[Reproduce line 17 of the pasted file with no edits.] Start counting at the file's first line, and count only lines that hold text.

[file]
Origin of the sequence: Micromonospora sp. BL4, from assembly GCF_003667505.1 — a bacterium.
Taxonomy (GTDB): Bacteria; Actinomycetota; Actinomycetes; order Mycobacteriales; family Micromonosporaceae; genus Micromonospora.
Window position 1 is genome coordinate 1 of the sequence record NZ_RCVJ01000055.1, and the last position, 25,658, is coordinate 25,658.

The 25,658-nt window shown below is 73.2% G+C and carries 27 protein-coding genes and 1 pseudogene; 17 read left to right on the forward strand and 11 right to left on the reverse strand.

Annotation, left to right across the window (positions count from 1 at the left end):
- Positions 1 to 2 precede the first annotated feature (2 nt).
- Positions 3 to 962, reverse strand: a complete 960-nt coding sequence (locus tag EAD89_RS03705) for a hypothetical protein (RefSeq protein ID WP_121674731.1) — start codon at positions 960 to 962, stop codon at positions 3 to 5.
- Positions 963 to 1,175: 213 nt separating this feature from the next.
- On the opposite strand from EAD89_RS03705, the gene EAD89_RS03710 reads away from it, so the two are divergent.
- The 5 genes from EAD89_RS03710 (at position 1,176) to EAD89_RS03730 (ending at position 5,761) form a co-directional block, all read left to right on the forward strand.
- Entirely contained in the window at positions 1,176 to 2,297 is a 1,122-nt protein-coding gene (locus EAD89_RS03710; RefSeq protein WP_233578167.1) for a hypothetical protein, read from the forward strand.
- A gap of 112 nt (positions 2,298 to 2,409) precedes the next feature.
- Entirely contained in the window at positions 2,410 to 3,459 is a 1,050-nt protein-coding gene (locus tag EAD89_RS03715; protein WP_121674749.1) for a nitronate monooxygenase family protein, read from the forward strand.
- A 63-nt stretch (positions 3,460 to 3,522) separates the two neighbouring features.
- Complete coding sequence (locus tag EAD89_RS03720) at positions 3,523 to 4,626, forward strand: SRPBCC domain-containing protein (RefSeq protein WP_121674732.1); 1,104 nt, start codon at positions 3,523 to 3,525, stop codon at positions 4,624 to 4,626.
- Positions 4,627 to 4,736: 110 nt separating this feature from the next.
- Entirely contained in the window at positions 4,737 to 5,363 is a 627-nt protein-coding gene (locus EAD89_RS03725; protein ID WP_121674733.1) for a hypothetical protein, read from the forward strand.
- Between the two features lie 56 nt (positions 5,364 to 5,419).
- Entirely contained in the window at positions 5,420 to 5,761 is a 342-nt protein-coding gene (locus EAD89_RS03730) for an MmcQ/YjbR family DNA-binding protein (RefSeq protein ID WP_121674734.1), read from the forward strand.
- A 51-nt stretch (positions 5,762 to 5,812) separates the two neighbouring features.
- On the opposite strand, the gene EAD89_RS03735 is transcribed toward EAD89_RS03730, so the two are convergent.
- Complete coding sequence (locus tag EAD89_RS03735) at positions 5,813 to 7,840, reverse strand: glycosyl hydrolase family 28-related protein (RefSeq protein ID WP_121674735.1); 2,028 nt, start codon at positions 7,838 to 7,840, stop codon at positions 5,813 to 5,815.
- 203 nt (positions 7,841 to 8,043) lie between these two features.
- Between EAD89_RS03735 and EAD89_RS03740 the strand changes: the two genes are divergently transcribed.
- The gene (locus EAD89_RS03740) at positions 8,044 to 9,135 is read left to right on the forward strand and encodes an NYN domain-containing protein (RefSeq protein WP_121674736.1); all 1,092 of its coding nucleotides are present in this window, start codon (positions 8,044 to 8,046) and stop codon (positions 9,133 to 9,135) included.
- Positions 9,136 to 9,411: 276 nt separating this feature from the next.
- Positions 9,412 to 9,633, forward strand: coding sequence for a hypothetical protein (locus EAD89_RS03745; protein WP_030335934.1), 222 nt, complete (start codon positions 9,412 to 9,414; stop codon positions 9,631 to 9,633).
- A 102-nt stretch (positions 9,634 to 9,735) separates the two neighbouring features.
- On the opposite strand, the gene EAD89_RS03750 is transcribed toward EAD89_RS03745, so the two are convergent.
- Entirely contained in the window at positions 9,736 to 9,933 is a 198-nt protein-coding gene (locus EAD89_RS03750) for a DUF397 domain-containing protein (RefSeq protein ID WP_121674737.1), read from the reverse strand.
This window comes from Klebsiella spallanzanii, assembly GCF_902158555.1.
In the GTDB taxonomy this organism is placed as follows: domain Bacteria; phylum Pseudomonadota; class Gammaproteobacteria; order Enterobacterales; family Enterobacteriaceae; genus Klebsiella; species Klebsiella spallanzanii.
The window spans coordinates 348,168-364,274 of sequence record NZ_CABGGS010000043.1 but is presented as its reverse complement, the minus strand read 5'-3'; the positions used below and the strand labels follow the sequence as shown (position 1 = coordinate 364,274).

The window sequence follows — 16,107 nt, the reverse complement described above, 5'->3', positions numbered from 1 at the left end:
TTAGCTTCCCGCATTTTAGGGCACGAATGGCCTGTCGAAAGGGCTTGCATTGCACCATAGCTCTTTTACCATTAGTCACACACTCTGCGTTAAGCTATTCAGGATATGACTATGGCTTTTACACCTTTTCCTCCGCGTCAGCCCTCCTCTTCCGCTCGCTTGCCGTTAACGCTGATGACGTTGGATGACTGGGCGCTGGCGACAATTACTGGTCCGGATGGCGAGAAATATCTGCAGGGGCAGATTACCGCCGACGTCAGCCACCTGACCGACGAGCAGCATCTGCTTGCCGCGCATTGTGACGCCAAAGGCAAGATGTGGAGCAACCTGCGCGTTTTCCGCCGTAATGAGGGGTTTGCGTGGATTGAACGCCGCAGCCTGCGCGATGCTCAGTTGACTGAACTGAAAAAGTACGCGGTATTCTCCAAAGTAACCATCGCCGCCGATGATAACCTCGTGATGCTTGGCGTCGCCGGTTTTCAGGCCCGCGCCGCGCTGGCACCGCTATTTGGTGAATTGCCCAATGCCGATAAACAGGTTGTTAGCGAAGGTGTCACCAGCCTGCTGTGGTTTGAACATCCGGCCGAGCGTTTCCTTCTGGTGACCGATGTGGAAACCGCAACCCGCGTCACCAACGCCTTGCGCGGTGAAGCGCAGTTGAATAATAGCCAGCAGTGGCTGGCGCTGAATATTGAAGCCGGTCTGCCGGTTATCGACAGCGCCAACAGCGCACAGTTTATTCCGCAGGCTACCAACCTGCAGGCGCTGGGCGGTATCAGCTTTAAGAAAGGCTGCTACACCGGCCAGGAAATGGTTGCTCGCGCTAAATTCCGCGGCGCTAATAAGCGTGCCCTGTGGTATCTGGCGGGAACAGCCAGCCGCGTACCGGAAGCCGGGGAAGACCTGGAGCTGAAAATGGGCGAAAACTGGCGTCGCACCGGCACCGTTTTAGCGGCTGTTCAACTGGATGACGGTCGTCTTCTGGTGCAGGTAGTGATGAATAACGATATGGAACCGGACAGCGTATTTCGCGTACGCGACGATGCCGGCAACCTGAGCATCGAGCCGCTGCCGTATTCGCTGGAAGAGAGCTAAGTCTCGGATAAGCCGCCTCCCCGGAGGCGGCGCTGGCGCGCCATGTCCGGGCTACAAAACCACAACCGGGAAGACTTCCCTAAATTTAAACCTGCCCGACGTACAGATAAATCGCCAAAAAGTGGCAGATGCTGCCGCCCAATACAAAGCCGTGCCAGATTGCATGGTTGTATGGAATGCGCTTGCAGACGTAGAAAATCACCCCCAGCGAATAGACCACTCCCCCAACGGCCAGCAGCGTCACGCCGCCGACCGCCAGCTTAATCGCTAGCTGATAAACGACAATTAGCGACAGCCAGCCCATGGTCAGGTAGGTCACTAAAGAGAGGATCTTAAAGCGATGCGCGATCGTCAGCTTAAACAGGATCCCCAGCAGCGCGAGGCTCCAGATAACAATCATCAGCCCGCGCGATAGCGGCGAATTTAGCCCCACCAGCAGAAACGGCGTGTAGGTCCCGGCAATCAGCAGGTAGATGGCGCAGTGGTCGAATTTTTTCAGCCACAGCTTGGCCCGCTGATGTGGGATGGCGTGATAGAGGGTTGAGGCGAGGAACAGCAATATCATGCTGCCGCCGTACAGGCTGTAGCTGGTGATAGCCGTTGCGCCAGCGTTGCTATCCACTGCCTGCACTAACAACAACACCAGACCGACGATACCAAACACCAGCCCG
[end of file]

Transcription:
- Entirely contained in the window at positions 4,737 to 5,363 is a 627-nt protein-coding gene (locus EAD89_RS03725; protein ID WP_121674733.1) for a hypothetical protein, read from the forward strand.